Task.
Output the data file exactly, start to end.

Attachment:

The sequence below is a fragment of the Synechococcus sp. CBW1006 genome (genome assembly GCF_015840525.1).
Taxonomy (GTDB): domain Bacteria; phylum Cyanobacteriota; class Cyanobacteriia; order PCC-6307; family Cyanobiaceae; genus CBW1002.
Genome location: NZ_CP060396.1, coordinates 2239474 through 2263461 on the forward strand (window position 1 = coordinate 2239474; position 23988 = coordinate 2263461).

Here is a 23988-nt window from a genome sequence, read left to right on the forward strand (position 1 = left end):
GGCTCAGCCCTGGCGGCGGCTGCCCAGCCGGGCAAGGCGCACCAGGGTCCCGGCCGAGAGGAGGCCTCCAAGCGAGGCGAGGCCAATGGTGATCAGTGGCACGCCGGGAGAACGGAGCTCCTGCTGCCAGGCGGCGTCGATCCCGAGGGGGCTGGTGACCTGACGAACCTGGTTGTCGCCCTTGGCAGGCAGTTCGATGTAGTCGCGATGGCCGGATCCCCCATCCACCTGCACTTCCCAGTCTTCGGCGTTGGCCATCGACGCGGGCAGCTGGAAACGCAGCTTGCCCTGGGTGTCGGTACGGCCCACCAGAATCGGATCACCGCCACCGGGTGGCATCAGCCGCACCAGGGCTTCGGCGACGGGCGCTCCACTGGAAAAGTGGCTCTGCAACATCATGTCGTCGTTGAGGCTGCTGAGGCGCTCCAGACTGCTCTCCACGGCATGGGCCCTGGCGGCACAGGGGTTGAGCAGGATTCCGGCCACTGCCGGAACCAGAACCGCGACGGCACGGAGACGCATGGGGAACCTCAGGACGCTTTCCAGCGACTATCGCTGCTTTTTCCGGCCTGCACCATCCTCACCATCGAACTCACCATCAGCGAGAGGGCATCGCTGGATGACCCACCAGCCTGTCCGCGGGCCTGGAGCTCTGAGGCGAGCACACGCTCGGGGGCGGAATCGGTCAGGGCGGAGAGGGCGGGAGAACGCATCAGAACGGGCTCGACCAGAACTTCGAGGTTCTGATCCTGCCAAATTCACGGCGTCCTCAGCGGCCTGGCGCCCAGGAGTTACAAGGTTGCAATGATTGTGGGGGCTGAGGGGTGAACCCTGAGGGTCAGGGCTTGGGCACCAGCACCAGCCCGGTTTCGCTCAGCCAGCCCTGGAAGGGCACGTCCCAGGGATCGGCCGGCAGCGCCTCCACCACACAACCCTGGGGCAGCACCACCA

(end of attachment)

The sequence below is a fragment of the Synechococcus sp. CBW1006 genome (genome assembly GCF_015840525.1).
Taxonomy (GTDB): domain Bacteria; phylum Cyanobacteriota; class Cyanobacteriia; order PCC-6307; family Cyanobiaceae; genus CBW1002.
Genome location: NZ_CP060396.1, coordinates 2239474 through 2263461 on the forward strand (window position 1 = coordinate 2239474; position 23988 = coordinate 2263461).

Here is a 23988-nt window from a genome sequence, read left to right on the forward strand (position 1 = left end):
GGCTCAGCCCTGGCGGCGGCTGCCCAGCCGGGCAAGGCGCACCAGGGTCCCGGCCGAGAGGAGGCCTCCAAGCGAGGCGAGGCCAATGGTGATCAGTGGCACGCCGGGAGAACGGAGCTCCTGCTGCCAGGCGGCGTCGATCCCGAGGGGGCTGGTGACCTGACGAACCTGGTTGTCGCCCTTGGCAGGCAGTTCGATGTAGTCGCGATGGCCGGATCCCCCATCCACCTGCACTTCCCAGTCTTCGGCGTTGGCCATCGACGCGGGCAGCTGGAAACGCAGCTTGCCCTGGGTGTCGGTACGGCCCACCAGAATCGGATCACCGCCACCGGGTGGCATCAGCCGCACCAGGGCTTCGGCGACGGGCGCTCCACTGGAAAAGTGGCTCTGCAACATCATGTCGTCGTTGAGGCTGCTGAGGCGCTCCAGACTGCTCTCCACGGCATGGGCCCTGGCGGCACAGGGGTTGAGCAGGATTCCGGCCACTGCCGGAACCAGAACCGCGACGGCACGGAGACGCATGGGGAACCTCAGGACGCTTTCCAGCGACTATCGCTGCTTTTTCCGGCCTGCACCATCCTCACCATCGAACTCACCATCAGCGAGAGGGCATCGCTGGATGACCCACCAGCCTGTCCGCGGGCCTGGAGCTCTGAGGCGAGCACACGCTCGGGGGCGGAATCGGTCAGGGCGGAGAGGGCGGGAGAACGCATCAGAACGGGCTCGACCAGAACTTCGAGGTTCTGATCCTGCCAAATTCACGGCGTCCTCAGCGGCCTGGCGCCCAGGAGTTACAAGGTTGCAATGATTGTGGGGGCTGAGGGGTGAACCCTGAGGGTCAGGGCTTGGGCACCAGCACCAGCCCGGTTTCGCTCAGCCAGCCCTGGAAGGGCACGTCCCAGGGATCGGCCGGCAGCGCCTCCACCACACAACCCTGGGGCAGCACCACCA